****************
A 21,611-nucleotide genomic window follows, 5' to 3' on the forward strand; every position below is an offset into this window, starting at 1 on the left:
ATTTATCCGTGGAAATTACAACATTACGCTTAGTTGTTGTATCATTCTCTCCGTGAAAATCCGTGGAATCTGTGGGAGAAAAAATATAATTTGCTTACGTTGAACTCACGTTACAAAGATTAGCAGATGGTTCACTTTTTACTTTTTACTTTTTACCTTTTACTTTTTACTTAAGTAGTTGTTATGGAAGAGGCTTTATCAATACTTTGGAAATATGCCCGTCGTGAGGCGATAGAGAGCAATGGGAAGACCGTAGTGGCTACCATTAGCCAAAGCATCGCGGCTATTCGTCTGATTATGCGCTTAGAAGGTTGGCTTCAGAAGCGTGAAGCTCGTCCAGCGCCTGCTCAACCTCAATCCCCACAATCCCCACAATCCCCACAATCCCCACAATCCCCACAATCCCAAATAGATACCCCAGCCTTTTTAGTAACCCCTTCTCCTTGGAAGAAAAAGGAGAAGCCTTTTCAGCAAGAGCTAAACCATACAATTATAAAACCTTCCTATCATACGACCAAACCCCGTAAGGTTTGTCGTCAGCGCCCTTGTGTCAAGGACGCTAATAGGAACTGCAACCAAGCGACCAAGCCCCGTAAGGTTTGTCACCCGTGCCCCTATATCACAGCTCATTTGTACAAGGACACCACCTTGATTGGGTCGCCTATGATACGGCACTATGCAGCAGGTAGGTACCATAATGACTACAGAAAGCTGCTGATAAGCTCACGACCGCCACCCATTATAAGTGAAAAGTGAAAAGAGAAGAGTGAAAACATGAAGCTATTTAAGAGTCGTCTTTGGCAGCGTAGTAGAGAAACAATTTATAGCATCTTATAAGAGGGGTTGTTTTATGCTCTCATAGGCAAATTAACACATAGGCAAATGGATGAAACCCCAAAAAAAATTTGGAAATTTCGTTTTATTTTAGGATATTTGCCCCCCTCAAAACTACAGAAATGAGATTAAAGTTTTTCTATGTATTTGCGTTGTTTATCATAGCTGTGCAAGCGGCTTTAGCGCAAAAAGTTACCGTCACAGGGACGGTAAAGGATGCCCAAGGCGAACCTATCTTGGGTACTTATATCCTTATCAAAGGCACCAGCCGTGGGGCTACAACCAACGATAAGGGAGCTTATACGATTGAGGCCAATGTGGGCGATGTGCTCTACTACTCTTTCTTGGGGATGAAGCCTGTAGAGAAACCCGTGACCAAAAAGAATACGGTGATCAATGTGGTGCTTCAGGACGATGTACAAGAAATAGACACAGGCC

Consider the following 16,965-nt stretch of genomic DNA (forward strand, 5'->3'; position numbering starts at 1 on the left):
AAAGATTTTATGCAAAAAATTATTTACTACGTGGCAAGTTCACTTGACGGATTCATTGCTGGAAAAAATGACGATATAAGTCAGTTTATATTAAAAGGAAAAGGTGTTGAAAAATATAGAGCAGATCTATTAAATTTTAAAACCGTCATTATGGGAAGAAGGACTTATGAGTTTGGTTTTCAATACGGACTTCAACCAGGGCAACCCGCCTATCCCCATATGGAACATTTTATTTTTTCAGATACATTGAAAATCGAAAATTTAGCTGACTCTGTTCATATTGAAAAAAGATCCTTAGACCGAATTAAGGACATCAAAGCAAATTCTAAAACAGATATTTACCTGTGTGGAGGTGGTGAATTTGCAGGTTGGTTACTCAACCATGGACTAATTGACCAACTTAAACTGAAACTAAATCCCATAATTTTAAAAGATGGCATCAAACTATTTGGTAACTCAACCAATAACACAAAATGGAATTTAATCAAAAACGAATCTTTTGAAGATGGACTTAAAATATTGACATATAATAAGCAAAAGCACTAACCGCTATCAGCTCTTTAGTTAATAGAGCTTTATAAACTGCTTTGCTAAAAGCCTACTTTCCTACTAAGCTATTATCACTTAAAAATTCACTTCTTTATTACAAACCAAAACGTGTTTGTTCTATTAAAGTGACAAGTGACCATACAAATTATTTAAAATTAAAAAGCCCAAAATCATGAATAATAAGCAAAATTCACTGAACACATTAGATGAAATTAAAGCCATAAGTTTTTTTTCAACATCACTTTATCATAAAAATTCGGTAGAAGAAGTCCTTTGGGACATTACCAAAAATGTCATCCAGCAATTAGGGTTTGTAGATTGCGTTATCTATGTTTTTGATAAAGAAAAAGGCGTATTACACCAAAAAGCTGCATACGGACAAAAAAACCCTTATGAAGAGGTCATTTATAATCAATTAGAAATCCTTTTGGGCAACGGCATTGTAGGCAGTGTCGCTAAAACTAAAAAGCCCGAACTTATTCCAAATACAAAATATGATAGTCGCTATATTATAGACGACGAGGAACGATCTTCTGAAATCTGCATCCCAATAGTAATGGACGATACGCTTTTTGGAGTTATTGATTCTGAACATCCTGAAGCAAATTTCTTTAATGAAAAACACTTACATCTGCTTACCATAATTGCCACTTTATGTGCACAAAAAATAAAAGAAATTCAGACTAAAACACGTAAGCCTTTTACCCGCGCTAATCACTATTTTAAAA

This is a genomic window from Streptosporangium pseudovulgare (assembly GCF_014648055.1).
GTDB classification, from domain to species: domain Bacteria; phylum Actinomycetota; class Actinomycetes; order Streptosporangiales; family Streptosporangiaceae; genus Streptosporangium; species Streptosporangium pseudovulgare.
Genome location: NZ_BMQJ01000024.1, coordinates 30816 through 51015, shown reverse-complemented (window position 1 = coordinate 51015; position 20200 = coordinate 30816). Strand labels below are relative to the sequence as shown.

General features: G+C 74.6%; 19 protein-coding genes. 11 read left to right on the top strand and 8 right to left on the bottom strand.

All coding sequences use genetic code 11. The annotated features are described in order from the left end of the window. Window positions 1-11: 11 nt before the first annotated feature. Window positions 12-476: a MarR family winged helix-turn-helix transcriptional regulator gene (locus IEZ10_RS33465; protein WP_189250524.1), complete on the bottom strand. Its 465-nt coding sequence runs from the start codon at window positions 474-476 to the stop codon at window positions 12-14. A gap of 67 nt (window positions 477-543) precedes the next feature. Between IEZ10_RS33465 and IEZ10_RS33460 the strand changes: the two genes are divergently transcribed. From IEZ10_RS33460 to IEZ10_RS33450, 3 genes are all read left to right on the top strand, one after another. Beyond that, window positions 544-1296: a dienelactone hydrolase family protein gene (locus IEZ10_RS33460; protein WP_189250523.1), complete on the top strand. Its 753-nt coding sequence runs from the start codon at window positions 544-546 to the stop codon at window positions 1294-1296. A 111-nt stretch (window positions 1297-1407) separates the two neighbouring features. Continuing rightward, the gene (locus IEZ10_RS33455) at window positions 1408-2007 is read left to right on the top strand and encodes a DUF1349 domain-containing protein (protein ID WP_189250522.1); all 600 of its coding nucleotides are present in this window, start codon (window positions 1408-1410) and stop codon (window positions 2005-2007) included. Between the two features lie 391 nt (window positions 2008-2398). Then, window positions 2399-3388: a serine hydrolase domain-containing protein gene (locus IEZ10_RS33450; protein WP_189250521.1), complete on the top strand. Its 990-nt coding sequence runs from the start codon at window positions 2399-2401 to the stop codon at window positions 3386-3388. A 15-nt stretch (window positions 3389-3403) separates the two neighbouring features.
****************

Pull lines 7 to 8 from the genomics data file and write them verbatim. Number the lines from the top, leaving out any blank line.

Genome location: NZ_BMQJ01000024.1, coordinates 30816 through 51015, shown reverse-complemented (window position 1 = coordinate 51015; position 20200 = coordinate 30816). Strand labels below are relative to the sequence as shown.

General features: G+C 74.6%; 19 protein-coding genes. 11 read left to right on the top strand and 8 right to left on the bottom strand.